The International Agency for Research on Cancer reports that red meat is “probably carcinogenic” and increases the risk of developing colorectal cancer, prostate cancer and pancreatic cancer. Whereas the fibre, vitamins and phytochemicals (the biologically active compounds) present in plants helps to prevent cancer.

Note : Vegans need to supplement their diet with these 7 essential nutrients that they might not obtain from a conventional vegetarian diet. The seven nutrients are Vit-B12, Vit- D, Long-chain omega-3s, Iodine, Iron, calcium and Zinc. Do not panic! These nutrients are easily provided by alternate sources like spirulina, D3 supplements, DHA, seaweed, cereals, broccoli and sprouted breads respectively. A well planned vegan diet and a few supplements are all you need to head on the journey of a vegan lifestyle.

Vegan Clothing

Vegan Lifestyle: Vegan Clothing

Yes, you read it right. Veganism is not only restricted to your kitchen but also extends to your wardrobe. Ethical fashion focuses on the ‘social impact’ of the fashion industry and carries forward the belief that no animal should be harmed in service to humans.

The emergence of sustainable fashion began in the 1960s when the consumerist society was met with rebellious movements, beginning with the hippie revolution that embraced natural fabric. The late 1980s anti-fur movement was followed by the 1990s wave of democratization in fashion. This time also marked the beginning of the ‘eco-fashion’ movement where companies like Esprit launched its E-collection; Patagonia and Katherine Hamnett raised awareness about the environmental aspects of the fashion industry.[4]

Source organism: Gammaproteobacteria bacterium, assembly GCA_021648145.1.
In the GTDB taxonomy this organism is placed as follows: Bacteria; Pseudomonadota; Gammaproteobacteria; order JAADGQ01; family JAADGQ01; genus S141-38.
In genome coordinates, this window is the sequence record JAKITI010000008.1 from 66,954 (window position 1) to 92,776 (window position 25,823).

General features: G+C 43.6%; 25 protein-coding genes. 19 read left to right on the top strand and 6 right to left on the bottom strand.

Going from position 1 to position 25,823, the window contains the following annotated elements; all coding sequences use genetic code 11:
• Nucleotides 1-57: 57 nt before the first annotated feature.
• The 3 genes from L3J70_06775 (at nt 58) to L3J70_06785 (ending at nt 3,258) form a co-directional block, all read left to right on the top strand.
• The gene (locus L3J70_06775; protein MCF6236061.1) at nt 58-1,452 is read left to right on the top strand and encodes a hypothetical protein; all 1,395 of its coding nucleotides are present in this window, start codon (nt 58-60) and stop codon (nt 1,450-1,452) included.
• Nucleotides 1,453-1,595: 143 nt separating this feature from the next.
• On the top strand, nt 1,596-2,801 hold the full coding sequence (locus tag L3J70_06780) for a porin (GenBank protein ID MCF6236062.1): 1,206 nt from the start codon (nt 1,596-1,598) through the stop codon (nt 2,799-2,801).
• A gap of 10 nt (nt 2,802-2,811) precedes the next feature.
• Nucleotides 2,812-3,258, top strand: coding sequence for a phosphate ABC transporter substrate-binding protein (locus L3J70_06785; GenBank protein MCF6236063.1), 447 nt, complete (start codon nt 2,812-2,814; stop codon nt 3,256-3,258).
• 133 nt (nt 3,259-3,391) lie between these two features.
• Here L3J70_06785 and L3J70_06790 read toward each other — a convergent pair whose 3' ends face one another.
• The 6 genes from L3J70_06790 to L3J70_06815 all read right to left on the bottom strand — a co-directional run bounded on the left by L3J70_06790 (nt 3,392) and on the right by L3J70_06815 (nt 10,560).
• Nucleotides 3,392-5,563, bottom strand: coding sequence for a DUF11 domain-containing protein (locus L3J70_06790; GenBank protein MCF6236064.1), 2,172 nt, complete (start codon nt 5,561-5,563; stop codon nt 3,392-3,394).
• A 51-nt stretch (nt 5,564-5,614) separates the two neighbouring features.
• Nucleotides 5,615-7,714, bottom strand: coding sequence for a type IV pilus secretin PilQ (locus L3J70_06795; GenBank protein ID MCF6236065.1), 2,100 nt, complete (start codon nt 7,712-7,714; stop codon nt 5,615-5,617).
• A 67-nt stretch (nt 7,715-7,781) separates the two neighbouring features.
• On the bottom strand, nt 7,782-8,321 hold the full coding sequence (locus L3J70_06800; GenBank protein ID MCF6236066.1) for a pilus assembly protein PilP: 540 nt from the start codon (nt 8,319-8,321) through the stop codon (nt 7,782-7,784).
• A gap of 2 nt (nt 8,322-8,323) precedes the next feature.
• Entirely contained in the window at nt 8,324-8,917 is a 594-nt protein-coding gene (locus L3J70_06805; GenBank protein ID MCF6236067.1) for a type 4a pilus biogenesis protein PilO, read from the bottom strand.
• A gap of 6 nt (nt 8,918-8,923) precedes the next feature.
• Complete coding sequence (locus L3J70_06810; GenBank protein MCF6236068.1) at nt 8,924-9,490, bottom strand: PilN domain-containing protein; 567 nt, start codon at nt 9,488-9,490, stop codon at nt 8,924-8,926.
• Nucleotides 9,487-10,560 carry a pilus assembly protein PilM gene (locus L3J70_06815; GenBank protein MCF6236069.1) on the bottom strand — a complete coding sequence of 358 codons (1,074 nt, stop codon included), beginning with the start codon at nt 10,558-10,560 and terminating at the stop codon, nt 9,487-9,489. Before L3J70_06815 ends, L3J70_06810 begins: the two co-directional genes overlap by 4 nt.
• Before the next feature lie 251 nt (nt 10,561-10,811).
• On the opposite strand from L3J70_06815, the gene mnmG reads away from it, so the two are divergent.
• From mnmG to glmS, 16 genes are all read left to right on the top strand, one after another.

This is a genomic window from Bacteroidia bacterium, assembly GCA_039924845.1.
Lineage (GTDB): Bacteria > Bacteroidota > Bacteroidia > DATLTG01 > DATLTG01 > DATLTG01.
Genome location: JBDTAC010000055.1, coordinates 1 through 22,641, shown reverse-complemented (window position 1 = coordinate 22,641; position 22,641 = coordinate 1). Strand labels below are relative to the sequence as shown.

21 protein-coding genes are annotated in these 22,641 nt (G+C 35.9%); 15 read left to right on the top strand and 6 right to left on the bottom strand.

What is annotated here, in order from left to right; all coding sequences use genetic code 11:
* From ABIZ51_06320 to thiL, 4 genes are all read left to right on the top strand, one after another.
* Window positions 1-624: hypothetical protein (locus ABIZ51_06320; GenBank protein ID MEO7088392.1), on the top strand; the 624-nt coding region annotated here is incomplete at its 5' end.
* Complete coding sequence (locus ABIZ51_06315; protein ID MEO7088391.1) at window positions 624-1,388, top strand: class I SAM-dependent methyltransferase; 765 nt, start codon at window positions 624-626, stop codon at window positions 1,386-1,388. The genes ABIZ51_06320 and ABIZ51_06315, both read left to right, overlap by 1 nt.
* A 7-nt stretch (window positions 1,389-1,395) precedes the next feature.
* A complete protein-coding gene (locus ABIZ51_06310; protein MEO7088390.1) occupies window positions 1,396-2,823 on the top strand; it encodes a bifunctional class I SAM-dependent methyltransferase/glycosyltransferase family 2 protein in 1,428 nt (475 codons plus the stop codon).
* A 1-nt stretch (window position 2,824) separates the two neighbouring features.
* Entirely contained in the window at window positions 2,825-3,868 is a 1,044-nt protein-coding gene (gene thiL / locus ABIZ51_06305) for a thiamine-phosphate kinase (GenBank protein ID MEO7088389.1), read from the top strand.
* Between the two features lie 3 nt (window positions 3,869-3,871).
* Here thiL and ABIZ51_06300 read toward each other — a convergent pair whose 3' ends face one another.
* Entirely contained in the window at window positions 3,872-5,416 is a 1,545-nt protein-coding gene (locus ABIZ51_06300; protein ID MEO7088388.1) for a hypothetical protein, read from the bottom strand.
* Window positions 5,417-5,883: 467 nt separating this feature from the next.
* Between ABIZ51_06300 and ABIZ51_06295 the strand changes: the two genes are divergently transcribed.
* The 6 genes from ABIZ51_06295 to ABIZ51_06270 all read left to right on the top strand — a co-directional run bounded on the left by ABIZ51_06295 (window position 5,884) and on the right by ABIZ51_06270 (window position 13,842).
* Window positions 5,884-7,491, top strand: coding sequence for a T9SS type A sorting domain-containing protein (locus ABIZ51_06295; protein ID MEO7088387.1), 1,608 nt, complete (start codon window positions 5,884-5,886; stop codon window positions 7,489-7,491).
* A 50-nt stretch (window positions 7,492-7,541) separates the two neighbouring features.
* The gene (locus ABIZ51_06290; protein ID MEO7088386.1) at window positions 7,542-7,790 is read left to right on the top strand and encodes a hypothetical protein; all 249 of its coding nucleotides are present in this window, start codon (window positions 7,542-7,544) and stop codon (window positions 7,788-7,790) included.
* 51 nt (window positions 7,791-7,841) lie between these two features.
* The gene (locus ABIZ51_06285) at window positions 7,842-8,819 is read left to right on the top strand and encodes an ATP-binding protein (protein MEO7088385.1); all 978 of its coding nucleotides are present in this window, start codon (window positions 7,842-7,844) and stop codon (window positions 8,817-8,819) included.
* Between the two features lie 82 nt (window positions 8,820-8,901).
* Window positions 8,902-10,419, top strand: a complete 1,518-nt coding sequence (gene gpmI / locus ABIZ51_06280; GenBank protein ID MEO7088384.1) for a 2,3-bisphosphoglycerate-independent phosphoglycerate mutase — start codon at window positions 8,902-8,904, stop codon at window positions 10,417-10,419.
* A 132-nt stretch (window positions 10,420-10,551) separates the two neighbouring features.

The commercial production of clothing involves unethical practices to obtain animal hair, skins and feathers which are outsourced by the companies from developing countries where businesses have lower accountability for animal welfare.

Vegan clothes wearing people have widespread awareness that the fur, leather, silk and exotic skins used for making clothes are the products of human performed animal cruelty and contribute to the multifaceted environmental crisis. The fashion industry acknowledges this belief and has started making responsible choices by manufacturing their clothes with recycled, cruelty-free and sustainable material.